As my company uses Vanguard for 401k, my dad recommended that I use T.Rowe price to "diversify". Does his logic have any merit?Also, I posted on another board and a person recommended that I choose one Index/ETF for now. Thoughts? (see below) http://boards.fool.com/tips-for-my-first-5k-ira-investment-2..."At 22 I'd just buy the Total Stock Market Index Fund (VTSMX) or its ETF equivalent (VTI).When you have a large enough account balance to split it between two funds, I'd add the Vanguard FTSE All-World ex-US (VFWAX) or its ETF equivalent (VEU).At you age you probably don't need any allocation to fixed income (outside of a 3 to 6 month emergency fund).intercst"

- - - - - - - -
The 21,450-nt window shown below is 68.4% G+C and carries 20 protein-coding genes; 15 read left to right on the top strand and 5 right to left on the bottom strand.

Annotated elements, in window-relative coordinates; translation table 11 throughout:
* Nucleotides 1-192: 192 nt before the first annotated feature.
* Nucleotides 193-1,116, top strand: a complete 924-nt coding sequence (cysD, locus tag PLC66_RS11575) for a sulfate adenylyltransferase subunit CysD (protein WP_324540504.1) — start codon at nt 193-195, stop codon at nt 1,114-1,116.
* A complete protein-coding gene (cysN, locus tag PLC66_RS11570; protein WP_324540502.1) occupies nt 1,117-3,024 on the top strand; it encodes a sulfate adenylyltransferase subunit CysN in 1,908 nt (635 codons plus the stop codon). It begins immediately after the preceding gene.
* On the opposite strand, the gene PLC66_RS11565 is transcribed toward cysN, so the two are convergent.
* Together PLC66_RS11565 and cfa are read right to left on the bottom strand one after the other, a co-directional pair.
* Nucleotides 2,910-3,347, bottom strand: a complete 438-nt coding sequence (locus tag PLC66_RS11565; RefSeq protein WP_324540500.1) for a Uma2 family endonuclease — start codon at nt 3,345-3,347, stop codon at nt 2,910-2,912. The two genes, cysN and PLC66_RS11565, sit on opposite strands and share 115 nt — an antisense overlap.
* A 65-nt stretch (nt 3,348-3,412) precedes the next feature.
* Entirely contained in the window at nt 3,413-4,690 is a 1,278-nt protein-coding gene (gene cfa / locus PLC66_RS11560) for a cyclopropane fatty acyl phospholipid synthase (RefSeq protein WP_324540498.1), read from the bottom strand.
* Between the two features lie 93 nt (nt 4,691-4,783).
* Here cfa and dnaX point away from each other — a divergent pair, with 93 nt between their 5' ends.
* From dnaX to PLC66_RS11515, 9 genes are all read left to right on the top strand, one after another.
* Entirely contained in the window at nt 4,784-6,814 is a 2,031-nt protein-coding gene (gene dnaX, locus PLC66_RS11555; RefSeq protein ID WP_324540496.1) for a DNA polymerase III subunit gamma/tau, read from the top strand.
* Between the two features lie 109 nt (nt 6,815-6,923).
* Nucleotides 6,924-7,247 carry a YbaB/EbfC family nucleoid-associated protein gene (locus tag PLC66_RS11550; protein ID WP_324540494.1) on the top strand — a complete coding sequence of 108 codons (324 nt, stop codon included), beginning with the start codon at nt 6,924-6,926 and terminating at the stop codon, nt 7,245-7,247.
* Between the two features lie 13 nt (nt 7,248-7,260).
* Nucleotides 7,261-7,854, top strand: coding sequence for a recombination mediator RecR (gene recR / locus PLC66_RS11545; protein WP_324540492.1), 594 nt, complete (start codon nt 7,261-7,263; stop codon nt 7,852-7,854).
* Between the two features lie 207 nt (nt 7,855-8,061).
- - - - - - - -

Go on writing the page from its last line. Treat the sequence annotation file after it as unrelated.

...As my company uses Vanguard for 401k, my dad recommended that I use T.Rowe price to "diversify". Does his logic have any merit?...They are both good companies so it isn't bad advice but about the only real risk you would be reducing would be that one of the companies would have an unlikly MAJOR computer problem and all of your money would be locked up for a short time until they got it fixed. This has happened during the "flash crash" and a few other times where a major company was unable to execute orders for a while. Since this is a retirment account not being able to trade the account for a short period of time should not be an issues. ...and a person recommended that I choose one Index/ETF for now. Thoughts? (see below)....There are lots of good options and the big thing at your stage is actually saving the money and getting into good low costs investments. One to three index funds would be fine for the next few years.